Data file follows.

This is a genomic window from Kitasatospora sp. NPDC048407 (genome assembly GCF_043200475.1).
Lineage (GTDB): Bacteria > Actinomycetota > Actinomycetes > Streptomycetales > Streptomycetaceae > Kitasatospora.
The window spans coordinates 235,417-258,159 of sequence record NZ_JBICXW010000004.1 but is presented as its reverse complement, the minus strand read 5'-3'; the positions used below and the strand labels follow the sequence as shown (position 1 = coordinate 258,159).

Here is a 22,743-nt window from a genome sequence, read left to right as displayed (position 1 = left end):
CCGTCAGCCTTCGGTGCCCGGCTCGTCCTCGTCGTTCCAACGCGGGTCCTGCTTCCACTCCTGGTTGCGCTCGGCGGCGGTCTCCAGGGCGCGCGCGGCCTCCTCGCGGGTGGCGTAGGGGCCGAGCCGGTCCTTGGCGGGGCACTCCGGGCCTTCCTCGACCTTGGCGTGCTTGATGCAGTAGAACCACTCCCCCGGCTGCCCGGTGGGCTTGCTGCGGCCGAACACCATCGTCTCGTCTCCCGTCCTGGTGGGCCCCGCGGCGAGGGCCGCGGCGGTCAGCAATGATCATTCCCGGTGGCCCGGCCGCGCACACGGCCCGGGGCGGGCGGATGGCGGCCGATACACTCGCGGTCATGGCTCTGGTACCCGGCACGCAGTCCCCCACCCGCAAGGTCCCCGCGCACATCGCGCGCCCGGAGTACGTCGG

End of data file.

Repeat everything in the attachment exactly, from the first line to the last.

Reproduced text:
This is a genomic window from Kitasatospora sp. NPDC048407 (genome assembly GCF_043200475.1).
Lineage (GTDB): Bacteria > Actinomycetota > Actinomycetes > Streptomycetales > Streptomycetaceae > Kitasatospora.
The window spans coordinates 235,417-258,159 of sequence record NZ_JBICXW010000004.1 but is presented as its reverse complement, the minus strand read 5'-3'; the positions used below and the strand labels follow the sequence as shown (position 1 = coordinate 258,159).

Here is a 22,743-nt window from a genome sequence, read left to right as displayed (position 1 = left end):
CCGTCAGCCTTCGGTGCCCGGCTCGTCCTCGTCGTTCCAACGCGGGTCCTGCTTCCACTCCTGGTTGCGCTCGGCGGCGGTCTCCAGGGCGCGCGCGGCCTCCTCGCGGGTGGCGTAGGGGCCGAGCCGGTCCTTGGCGGGGCACTCCGGGCCTTCCTCGACCTTGGCGTGCTTGATGCAGTAGAACCACTCCCCCGGCTGCCCGGTGGGCTTGCTGCGGCCGAACACCATCGTCTCGTCTCCCGTCCTGGTGGGCCCCGCGGCGAGGGCCGCGGCGGTCAGCAATGATCATTCCCGGTGGCCCGGCCGCGCACACGGCCCGGGGCGGGCGGATGGCGGCCGATACACTCGCGGTCATGGCTCTGGTACCCGGCACGCAGTCCCCCACCCGCAAGGTCCCCGCGCACATCGCGCGCCCGGAGTACGTCGG